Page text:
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Laura Howes

Laura Howes

Professor Emerita


Professor Howes works in late medieval literature and culture, with a focus on Geoffrey Chaucer, the works of the Gawain-poet, pre-modern environments, and the effects of physical movement in narrative. Professor Howes served as the founding director of the Marco Institute of Medieval and Renaissance Studies at UTK, which celebrated its 20-year anniversary in 2021, and has taught medieval and early modern courses for over 30 years.  A graduate of Cornell University (English B.A.) and Columbia University’s English and Comparative Literature Program (Ph.D.), Professor Howes retired from teaching at UTK in December 2022.


  • B.A., Cornell University
  • M.A., Ph.D., Columbia University

Selected Publications

  • Ed., with Marie Borroff, Sir Gawain and the Green Knight: A Norton Critical Edition, 2nd edition (NY: Norton, 2022).
  • “The Troilus Frontispiece and Isabella of Valois.”  Medieval Perspectives 35 (2021): 79-103.
  • “Teaching the Language of Pearl.” Approaches to Teaching the Middle English Pearl. Ed. Jane Beal and Mark Bradshaw Busbee. (NY: MLA, 2018), 66-71.
  • “Chaucer’s Forests, Parks, and Groves.”  The Chaucer Review 49.1 (2014): 125-33.
  • “Romancing the City: Margery Kempe in Rome.”  Studies in Philology 111.4 (2014): 680-90.
  • “Use and Reception” [of Medieval Gardens].  A Cultural History of Gardens: In the Medieval Age.  Vol. 2.  Ed. Michael Leslie.  London: Bloomsbury, 2013.  75-100.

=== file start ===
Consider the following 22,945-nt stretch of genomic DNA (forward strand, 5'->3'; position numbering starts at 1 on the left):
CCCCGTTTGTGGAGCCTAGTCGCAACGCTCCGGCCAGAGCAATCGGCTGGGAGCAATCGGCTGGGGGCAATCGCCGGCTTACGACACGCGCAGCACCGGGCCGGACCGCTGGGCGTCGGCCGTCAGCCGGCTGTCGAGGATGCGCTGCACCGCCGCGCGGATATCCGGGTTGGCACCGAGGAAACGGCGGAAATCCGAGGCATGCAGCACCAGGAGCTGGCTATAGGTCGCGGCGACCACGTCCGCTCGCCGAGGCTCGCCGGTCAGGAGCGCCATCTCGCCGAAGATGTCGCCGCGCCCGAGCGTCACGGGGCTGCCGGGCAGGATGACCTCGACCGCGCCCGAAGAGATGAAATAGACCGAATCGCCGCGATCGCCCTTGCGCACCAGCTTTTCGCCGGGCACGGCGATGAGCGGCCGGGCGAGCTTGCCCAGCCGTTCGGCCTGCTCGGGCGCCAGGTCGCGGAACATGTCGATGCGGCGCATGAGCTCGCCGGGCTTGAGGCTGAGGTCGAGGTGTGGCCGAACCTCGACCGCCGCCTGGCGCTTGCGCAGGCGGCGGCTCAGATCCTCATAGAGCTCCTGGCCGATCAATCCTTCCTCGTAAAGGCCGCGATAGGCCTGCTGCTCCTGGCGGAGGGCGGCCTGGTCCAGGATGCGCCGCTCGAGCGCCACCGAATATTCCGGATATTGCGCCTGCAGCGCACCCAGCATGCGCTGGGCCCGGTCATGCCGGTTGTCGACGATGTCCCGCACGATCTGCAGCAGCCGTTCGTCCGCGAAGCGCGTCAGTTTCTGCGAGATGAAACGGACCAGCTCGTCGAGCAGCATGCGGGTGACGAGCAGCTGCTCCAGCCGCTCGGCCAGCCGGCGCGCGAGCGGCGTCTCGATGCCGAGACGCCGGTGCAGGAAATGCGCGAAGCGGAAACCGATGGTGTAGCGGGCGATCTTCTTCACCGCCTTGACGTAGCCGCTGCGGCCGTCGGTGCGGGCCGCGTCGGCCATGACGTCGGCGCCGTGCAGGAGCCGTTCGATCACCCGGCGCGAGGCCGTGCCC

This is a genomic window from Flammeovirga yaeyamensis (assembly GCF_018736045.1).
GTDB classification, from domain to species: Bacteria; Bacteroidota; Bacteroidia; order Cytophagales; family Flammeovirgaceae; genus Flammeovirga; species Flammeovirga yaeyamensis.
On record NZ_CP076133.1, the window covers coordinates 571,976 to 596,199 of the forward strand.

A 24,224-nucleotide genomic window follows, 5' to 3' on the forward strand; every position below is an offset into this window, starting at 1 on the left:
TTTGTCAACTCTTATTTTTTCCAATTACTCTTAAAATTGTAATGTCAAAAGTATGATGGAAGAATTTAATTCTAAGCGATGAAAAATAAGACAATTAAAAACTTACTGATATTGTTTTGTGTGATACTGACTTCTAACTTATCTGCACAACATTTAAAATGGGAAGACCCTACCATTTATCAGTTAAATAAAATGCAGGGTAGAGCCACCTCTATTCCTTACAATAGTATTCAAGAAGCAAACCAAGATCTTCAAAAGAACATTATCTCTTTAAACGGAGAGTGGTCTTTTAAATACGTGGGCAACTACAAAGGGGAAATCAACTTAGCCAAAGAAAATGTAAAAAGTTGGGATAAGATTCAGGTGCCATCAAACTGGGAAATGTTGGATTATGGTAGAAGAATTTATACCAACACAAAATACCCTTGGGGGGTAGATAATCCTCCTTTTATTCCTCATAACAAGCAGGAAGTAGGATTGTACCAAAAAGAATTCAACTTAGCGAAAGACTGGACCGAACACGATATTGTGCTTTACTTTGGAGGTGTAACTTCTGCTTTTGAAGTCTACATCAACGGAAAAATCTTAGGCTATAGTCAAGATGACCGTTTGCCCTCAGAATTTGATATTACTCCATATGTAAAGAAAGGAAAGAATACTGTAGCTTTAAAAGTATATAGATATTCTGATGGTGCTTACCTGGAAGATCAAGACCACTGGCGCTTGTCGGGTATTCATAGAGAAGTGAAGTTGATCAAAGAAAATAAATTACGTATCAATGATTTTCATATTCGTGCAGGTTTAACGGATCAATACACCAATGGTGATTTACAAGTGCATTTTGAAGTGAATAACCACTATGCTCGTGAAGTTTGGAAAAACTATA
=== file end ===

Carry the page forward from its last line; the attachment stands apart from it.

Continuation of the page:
• “Inglewood Forest in Two Middle English Romances.”  Neophilologus 97.1 (2013): 185-89.
  • “‘Reducing into English’: Translation as Alchemy in the Prologues and Epilogues of William Caxton.” With Sarah McCollum. Notes and Queries 255.3 (2010): 321-25.
  • Ed., Place, Space, and Landscape in Medieval Narrative.  Tennessee Studies in Literature, vol. 43 (Knoxville: UT Press, 2007).
  •  “Chaucer’s Criseyde: The Betrayer Betrayed,” Reading Medieval Culture: Essays in Honor of Robert W. Hanning, ed. S.P. Prior and R. Stein (Notre Dame: University of Notre Dame Press, 2005), pp. 324-43.
  • “’The Slow Curve of the Footwalker’: Narrative Time and Literary Landscapes in Middle English Poetry.”  Soundings: An Interdiscplinary Journal 83.1 (2000): 165-81;  rpt. In Inventing Medieval Landscapes: Senses of Place in Western Europe, ed. John Howe and Michael Wolfe (Gainesville: University Press of Flordida, 2002), pp. 192-207.
  • Chaucer’s Gardens and the Language of Convention (Gainesville: University Press of Florida, 1997). 
  • “Theophany in the ‘Miller’s Tale’” (with Frederick M. Biggs), Medium AEvum LXV (1996), 269-79.
  • “Cultured Nature in Chaucer’s Early Dream-Poems,” Medieval View of Nature, ed. Joyce E. Salisbury (Garland Press, 1993), 187-200.
  • “On the Birth of Margery Kempe’s Last Child,” Modern Philology 90.2 (November 1992), 220-25.